Tesla Motors reported its first profitable quarter this year and looks to be well on its way to a second. Good news begets good news, and Tesla Motors stock reached a peak just shy of $60/shr yesterday.
Most of those profits are due to Tesla Motors getting to full production speed, which means they can sell more vehicles faster than before. Of course, you can’t sell if you don’t have a great vehicle, and the Tesla Model S is arguably one of the best on the market today. In California, part of those profits will be coming from the State of California in the form of Zero-Emissions Vehicle [ZEV] credits.
In order to sell vehicles in California, automakers have to produce a certain percentage of ZEVs, or they can buy credits. For each Tesla Model S sold in California, Tesla Motors receives up to $35,000 in ZEV credits, which it can then resell to other manufacturers who don’t produce enough [or any] ZEVs. Tesla Motors stands to make up to $250 million reselling ZEV credits. [see update]
Californian ZEV credits are given to automakers to who produce a certain amount of ZEV types, and has helped get many new cleaner vehicles into the state since the program started in 1990. According to the California Air Resources Board [CARB], in answer to the question “How many vehicles have been brought to and operated in California as a result of the ZEV Regulation?” A total of over 2.5 million vehicles including approximately 370 fuel cell vehicles, 10,000 battery electrics, 28,900 NEVs [neighborhood electric vehicle], 450,000 clean hybrids and 2 million clean gasoline vehicles.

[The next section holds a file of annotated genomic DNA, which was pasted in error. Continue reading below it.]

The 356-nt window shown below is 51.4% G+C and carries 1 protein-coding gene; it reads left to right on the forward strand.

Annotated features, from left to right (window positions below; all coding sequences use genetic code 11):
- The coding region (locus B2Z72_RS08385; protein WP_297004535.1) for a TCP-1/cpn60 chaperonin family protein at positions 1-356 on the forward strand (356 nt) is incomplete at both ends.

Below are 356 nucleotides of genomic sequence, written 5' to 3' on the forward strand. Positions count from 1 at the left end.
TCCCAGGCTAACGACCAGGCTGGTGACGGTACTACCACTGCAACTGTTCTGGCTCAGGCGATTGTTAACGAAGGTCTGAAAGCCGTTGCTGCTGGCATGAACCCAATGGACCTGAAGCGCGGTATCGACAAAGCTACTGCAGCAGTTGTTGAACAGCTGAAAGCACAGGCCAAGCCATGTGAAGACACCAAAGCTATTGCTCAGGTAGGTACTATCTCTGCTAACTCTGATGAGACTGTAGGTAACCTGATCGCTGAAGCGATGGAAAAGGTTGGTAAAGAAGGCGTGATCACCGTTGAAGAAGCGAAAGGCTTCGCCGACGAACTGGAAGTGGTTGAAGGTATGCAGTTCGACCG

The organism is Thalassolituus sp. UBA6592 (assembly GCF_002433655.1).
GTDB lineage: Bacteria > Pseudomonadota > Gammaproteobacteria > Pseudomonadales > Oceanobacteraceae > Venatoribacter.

Analysts claim California is partial to electric vehicles, giving them an unfair advantage in the marketplace. “At the end of the day, other carmakers are subsidizing Tesla,” said Thilo Koslowski*, an analyst at Gartner Inc. What’s the problem? Other carmakers need to get on the ball and start producing their own ZEVs, instead of whining that someone like Tesla Motors beat them to the punch.
*Mr. Koslowski failed to mention Honda, which transferred five times more credits than Tesla Motors did in 2012. Are other automakers subsidizing Honda, too?
UPDATE: In a shareholder letter, Elon Musk explained that last year Tesla Motors garnered about $68 million in ZEV credits. This amounts to 12% of net profits. Interestingly, Musk expects this number to fall off by the end of the year.